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AI / Large Language Models

Freshen up LLMs ‘Retrieval Augmented Generation’

Large language models like GPT are trained offline on large corpus data. This makes models ignorant of any data generated after they are trained. Here's how to update them.
Jul 14th, 2023 3:00am by
Featued image for: Freshen up LLMs ‘Retrieval Augmented Generation’
Feature image by Image by Penny from Pixabay.  
   

The foundation models, including large language models (LLMs) like GPT, are typically trained offline on large corpus data. This makes models ignorant of any data generated after they are trained.

Furthermore, because foundation models are trained on publicly available, general corpus data, they are less effective for domain-specific tasks. Retrieval Augmented Generation (RAG) is a technique to retrieve data from outside a foundation model to augment the prompts by injecting the relevant retrieved data into the context.

RAG is more cost-effective and efficient than pre-training or fine-tuning foundation models. It is one of the techniques used for “grounding” the LLMs with information that is use-case specific and relevant to ensure the quality and accuracy of the responses. This is critical to reducing the hallucinations in LLMs.

In this article, we will take a closer look at implementing RAG with LLMs to bring domain-specific knowledge.

Why Implement RAG?

Let’s consider a simple scenario where you ask ChatGPT a question about the 95th Academy Awards. Since the announcements were made in March 2023 and the training cutoff date for ChatGPT was September 2021, you get a typical apologetic response.

However, if you give ChatGPT some context before asking the same question, it will be able to respond with a meaningful answer.

Let’s copy and paste the blurb from the Good Morning America website related to the 95th Academy Awards, which “injects” additional context into the prompt.

Our prompt now reads as follows:

As we can see, that simple blurb made a significant difference in the LLM’s response to the question. Depending on the supported context length, we can feed additional information to the LLM to make it knowledgeable about a specific topic.

Despite the fact that we manually copied and pasted, we essentially implemented a rudimentary RAG mechanism to get what we wanted from ChatGPT.

In an enterprise environment, LLMs may require information to be retrieved from various unstructured and structured data sources. As a result, copying and pasting context to supplement a prompt is not a viable option. This is where RAG provides a framework and a blueprint to build domain-specific, production-grade LLM applications.

The RAG Framework

External data used to augment the prompts in RAG can come from diverse sources, including document repositories, databases, and APIs.

Step 1: The Prompt
The user is providing the prompt for the chatbot for the first time in this interaction. The prompt may contain a brief description of what the user expects in the output.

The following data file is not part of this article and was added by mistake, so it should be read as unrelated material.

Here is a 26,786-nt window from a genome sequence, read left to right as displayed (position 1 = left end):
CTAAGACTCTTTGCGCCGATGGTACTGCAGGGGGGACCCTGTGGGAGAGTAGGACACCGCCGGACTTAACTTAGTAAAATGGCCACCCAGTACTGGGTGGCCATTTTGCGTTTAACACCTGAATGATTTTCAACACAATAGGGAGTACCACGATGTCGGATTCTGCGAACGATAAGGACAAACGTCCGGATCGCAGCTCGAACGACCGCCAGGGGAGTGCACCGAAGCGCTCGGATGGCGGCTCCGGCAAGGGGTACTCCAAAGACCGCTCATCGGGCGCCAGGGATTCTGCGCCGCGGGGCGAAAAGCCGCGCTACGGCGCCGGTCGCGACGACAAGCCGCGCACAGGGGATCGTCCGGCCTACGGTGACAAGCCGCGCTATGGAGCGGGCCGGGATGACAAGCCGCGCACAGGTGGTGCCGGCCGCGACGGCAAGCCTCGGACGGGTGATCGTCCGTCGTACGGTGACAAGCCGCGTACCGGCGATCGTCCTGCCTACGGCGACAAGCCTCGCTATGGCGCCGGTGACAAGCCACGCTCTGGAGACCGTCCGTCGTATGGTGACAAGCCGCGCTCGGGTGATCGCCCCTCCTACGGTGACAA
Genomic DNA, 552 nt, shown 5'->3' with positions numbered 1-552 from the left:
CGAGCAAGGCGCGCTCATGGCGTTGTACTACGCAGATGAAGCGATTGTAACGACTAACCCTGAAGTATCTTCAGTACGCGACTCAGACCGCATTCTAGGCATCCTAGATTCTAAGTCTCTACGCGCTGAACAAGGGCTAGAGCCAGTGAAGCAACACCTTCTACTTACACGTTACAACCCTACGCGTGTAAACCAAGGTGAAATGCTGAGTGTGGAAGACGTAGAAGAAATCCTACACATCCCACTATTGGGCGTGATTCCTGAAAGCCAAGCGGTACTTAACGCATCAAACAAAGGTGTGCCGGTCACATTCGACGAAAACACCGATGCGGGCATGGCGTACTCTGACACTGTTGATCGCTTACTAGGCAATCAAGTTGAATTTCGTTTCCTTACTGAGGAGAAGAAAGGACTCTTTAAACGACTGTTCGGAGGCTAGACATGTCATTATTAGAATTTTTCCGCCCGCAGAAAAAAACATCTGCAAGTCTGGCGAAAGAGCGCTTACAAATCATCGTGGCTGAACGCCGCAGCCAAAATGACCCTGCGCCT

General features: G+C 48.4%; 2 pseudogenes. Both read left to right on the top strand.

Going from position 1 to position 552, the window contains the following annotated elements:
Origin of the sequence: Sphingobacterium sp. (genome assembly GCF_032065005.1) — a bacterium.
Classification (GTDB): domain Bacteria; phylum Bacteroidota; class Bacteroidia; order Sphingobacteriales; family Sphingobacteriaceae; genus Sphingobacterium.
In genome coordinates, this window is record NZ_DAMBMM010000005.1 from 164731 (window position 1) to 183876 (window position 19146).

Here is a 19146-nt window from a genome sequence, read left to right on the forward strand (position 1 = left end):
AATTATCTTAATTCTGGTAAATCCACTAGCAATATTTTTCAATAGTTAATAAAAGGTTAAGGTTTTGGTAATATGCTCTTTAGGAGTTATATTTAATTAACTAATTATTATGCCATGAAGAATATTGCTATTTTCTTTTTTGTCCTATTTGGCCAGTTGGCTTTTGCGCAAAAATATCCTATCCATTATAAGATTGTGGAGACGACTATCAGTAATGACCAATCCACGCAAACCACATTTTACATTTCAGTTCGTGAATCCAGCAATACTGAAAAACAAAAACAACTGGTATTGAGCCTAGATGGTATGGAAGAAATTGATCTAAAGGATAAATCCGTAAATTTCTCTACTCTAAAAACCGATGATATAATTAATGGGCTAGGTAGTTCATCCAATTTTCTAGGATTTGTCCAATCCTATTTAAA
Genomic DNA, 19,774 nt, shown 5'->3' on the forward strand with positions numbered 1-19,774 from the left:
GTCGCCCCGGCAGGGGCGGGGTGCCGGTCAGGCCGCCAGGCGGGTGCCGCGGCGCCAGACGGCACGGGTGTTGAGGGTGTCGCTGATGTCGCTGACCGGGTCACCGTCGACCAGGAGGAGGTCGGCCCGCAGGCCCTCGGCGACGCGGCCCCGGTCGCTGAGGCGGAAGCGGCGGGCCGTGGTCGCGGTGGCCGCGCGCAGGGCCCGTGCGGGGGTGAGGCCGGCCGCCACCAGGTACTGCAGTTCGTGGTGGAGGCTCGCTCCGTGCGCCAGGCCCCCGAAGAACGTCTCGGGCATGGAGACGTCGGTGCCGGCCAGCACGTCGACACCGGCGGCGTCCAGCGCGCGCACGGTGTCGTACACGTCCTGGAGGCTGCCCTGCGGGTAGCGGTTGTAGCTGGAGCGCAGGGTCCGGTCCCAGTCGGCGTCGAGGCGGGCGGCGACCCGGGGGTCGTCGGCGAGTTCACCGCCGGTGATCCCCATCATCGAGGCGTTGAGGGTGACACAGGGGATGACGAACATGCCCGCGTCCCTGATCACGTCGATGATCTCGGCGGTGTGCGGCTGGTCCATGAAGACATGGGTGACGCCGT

Step 2: Contextual Search
This is the most crucial step, where the prompt is augmented with the help of an external program responsible for searching and retrieving contextual information from external data sources. This may include querying a relational database, searching a set of indexed documents based on a keyword, or invoking an API to retrieve data from remote or external data sources.

Step 3: Prompt Augmentation
Once the context is generated, it gets injected into the original prompt to augment it. There is now additional information that contains factual data added to the user’s query.

Step 4: Inference
The LLM receives a rich prompt with the additional context and the original query sent by the user. This significantly increases the model’s accuracy because it can access factual data.

Step 5: Response
The LLM sends the response back to the chatbot with factually correct information.

The Role of Word Embeddings and Vector Databases in RAG

While the above framework explains the high-level approach to implementing RAG, it doesn’t discuss the implementation details.

One of the crucial steps in performing search and retrieval is performing a semantic search based on the input query to filter words and sentences with similar meanings. To do this, we must leverage a word embedding model, which converts text into a set of vectors. When the source data and the prompt are vectorized based on the same word embedding model, we can perform a semantic search to match sentences and phrases with similar meanings.

Since converting a large corpus of data into vectors based on word embedding for each query is expensive, generating them once and storing them in a database is a good idea. Vector databases are a new database category that stores vectors and performs similarity searches. As new documents and databases are added to the pipeline, they can be converted into vectors and stored in the vector database.

In the next part of this series, we will implement RAG to augment prompts sent to OpenAI. Stay tuned.

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